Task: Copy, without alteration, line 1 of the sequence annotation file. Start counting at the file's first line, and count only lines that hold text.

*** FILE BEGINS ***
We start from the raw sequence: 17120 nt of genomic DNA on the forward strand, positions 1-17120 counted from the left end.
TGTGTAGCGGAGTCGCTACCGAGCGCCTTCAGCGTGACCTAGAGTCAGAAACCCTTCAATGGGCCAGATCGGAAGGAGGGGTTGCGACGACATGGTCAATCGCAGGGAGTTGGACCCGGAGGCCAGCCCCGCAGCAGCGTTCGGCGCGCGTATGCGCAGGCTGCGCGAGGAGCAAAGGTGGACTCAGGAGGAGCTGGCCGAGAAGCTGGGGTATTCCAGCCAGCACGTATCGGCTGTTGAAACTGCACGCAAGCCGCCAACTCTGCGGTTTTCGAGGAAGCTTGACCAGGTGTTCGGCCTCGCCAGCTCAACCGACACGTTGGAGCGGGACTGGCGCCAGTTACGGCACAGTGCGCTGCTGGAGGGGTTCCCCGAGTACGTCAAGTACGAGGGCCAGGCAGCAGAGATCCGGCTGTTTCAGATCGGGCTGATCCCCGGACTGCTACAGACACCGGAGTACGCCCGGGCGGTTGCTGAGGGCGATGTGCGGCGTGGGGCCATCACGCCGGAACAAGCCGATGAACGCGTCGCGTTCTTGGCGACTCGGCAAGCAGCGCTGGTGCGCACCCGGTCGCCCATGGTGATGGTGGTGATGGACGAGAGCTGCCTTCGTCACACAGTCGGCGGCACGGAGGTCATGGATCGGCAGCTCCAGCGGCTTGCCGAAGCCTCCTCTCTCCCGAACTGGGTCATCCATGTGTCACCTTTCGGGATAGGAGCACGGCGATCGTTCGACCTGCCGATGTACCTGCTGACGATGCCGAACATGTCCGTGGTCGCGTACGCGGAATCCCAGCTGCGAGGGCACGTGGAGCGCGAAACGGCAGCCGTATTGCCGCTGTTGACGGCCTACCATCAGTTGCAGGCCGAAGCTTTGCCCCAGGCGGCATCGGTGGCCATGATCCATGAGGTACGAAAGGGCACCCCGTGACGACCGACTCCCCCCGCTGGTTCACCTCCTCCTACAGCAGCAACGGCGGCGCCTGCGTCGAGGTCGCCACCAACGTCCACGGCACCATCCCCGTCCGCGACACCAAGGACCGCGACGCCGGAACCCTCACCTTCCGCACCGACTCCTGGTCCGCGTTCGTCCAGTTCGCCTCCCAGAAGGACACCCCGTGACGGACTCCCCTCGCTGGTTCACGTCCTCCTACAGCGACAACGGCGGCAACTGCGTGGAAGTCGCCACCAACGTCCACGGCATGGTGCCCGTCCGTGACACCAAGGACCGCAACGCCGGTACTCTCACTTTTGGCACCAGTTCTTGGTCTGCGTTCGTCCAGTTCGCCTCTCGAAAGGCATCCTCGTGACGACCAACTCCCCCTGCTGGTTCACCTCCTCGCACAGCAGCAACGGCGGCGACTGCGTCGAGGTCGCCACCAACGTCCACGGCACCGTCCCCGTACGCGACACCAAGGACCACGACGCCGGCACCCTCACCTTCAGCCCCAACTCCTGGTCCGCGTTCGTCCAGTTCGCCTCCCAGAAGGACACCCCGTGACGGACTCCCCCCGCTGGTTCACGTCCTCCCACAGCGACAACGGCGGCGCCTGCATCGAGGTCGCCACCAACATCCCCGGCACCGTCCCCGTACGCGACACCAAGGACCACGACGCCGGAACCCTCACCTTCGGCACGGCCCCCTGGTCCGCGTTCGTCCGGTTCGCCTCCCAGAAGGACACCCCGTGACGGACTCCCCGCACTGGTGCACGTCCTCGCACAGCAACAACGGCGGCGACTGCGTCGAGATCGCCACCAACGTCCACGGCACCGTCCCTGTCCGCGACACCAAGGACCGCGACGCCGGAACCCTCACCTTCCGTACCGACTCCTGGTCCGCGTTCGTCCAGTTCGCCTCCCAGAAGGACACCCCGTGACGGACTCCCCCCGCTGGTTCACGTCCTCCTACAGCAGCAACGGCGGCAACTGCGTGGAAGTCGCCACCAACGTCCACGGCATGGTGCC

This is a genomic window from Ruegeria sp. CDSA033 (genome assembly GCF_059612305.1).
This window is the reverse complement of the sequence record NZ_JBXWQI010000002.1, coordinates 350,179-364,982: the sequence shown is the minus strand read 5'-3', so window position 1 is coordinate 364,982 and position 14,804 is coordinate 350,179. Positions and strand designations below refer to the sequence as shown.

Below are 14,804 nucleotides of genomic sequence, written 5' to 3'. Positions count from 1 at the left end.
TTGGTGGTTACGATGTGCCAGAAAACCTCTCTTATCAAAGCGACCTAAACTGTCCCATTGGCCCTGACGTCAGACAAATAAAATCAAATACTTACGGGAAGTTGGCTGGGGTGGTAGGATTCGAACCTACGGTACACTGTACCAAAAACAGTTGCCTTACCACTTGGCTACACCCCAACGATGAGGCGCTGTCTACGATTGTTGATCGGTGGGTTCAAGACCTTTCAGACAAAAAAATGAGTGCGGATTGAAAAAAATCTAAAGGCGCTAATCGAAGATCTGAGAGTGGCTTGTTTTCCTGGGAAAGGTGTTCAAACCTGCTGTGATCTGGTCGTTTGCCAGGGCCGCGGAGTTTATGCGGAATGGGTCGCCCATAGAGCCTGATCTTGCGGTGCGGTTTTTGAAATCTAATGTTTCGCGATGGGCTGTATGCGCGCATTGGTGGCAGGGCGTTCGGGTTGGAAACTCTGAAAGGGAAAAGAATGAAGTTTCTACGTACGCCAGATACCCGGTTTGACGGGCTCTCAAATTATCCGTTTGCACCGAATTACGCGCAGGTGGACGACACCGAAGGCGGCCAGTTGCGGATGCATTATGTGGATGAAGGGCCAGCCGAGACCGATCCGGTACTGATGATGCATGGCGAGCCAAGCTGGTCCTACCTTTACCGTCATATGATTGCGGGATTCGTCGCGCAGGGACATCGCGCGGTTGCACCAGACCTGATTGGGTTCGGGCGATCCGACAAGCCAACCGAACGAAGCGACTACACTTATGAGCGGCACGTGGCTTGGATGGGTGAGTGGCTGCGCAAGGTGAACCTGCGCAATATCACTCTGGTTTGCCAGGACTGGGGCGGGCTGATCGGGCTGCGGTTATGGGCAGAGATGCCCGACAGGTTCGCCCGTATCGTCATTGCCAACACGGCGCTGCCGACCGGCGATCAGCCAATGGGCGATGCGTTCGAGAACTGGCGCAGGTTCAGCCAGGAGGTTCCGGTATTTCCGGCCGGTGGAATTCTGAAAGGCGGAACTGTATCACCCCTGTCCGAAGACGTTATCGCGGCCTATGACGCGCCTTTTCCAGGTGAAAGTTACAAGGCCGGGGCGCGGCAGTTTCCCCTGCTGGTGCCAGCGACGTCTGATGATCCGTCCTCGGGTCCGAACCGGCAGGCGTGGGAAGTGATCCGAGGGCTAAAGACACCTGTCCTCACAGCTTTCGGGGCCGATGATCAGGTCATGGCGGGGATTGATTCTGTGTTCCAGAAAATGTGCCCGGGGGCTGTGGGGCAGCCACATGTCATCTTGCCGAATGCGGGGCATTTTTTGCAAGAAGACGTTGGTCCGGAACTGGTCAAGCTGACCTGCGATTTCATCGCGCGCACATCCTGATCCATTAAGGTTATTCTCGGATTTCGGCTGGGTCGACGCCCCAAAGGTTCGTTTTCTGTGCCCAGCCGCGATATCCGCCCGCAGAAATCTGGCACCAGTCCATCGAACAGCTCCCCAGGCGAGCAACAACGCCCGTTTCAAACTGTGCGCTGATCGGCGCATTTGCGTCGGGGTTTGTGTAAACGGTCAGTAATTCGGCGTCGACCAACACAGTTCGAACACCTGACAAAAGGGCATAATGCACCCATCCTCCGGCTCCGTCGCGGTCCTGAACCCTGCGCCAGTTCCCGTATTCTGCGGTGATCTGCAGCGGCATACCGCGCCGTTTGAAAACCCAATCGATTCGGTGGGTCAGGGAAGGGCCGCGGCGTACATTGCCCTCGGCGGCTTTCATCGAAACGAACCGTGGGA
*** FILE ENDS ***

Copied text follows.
We start from the raw sequence: 17120 nt of genomic DNA on the forward strand, positions 1-17120 counted from the left end.